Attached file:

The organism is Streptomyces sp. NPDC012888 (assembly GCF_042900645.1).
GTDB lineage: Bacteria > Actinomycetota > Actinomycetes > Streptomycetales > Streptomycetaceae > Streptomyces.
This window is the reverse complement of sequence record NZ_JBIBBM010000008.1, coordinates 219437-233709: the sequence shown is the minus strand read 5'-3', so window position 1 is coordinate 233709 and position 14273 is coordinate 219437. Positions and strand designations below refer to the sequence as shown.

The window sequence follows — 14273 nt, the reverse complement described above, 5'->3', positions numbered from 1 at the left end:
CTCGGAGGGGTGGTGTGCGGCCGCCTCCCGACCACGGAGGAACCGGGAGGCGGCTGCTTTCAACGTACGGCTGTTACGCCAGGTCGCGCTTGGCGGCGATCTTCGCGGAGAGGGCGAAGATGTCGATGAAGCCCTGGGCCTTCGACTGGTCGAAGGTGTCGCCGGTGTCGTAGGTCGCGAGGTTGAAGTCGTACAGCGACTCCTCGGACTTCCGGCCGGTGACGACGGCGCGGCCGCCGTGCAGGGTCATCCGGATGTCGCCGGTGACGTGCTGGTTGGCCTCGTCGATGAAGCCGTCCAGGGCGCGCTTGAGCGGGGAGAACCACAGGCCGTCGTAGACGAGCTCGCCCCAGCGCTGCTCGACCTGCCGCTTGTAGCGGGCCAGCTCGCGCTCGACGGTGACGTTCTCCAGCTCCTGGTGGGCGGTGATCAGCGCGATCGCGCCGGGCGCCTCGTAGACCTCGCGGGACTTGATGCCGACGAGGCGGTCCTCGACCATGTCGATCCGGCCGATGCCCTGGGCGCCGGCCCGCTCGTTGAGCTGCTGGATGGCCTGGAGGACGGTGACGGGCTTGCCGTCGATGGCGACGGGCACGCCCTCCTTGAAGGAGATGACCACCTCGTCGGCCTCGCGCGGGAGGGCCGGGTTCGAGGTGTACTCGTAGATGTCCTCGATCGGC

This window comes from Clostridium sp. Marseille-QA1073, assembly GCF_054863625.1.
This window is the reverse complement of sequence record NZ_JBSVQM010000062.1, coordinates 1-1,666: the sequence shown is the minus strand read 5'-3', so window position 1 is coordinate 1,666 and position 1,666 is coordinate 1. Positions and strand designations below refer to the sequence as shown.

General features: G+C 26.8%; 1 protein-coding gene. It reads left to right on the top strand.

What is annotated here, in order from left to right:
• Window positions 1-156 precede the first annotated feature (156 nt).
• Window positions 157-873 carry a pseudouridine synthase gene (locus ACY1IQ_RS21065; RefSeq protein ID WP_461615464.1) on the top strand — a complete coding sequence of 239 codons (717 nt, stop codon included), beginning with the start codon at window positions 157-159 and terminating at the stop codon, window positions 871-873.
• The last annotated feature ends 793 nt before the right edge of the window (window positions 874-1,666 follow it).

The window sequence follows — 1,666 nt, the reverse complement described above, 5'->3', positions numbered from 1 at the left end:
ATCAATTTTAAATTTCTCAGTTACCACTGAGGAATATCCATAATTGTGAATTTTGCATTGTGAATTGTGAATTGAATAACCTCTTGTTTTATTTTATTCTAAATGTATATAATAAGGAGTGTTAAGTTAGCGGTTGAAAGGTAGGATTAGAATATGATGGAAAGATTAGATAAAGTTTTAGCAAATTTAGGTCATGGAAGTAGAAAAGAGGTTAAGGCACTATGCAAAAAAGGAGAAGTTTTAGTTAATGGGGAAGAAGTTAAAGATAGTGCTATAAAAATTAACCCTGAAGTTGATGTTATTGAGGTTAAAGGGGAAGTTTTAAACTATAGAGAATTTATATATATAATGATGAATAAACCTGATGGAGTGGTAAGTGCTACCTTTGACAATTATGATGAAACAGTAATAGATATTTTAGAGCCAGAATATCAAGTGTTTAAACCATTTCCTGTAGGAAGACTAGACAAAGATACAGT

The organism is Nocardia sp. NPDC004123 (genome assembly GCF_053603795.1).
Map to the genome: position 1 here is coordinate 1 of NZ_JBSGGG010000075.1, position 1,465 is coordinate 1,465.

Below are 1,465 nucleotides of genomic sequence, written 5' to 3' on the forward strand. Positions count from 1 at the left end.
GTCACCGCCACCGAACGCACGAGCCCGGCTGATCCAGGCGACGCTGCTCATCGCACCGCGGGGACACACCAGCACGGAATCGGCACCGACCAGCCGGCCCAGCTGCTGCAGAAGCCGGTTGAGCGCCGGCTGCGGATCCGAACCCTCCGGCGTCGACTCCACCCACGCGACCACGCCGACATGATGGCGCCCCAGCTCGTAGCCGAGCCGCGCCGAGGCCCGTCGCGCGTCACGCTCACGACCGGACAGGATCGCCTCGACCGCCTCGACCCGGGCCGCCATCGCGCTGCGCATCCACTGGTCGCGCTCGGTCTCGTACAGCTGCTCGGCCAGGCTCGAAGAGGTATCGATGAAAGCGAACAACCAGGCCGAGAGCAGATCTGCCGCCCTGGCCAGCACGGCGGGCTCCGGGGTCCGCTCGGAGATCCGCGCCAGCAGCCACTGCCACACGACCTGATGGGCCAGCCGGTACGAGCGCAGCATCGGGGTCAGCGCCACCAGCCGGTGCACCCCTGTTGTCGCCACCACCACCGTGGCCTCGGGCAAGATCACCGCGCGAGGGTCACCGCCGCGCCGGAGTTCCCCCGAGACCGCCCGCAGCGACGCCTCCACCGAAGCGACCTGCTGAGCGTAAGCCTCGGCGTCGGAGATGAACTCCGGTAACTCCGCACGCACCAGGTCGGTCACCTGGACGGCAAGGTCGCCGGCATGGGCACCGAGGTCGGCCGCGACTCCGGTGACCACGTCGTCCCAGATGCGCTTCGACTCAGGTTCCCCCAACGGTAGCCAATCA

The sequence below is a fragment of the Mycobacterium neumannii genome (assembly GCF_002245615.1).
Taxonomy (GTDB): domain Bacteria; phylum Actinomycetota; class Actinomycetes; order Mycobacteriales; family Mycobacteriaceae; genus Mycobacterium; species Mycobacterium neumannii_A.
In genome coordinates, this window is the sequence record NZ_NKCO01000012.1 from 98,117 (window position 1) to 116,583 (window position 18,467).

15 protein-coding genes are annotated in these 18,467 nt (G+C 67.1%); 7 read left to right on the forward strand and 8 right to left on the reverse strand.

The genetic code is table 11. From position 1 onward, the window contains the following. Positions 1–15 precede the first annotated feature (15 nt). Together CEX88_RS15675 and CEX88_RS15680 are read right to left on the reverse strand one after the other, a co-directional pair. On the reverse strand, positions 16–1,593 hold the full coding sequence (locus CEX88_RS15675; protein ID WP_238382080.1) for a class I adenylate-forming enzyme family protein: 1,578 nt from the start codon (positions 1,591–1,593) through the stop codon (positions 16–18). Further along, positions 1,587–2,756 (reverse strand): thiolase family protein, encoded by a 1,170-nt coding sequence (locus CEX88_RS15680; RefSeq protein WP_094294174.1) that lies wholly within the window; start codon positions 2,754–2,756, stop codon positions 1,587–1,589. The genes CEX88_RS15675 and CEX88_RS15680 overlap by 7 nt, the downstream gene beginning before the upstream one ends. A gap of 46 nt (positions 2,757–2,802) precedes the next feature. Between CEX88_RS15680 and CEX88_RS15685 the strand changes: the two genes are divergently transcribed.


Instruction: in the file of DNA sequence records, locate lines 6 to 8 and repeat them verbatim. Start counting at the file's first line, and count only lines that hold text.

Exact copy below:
This window comes from Clostridium sp. Marseille-QA1073, assembly GCF_054863625.1.
This window is the reverse complement of sequence record NZ_JBSVQM010000062.1, coordinates 1-1,666: the sequence shown is the minus strand read 5'-3', so window position 1 is coordinate 1,666 and position 1,666 is coordinate 1. Positions and strand designations below refer to the sequence as shown.

General features: G+C 26.8%; 1 protein-coding gene. It reads left to right on the top strand.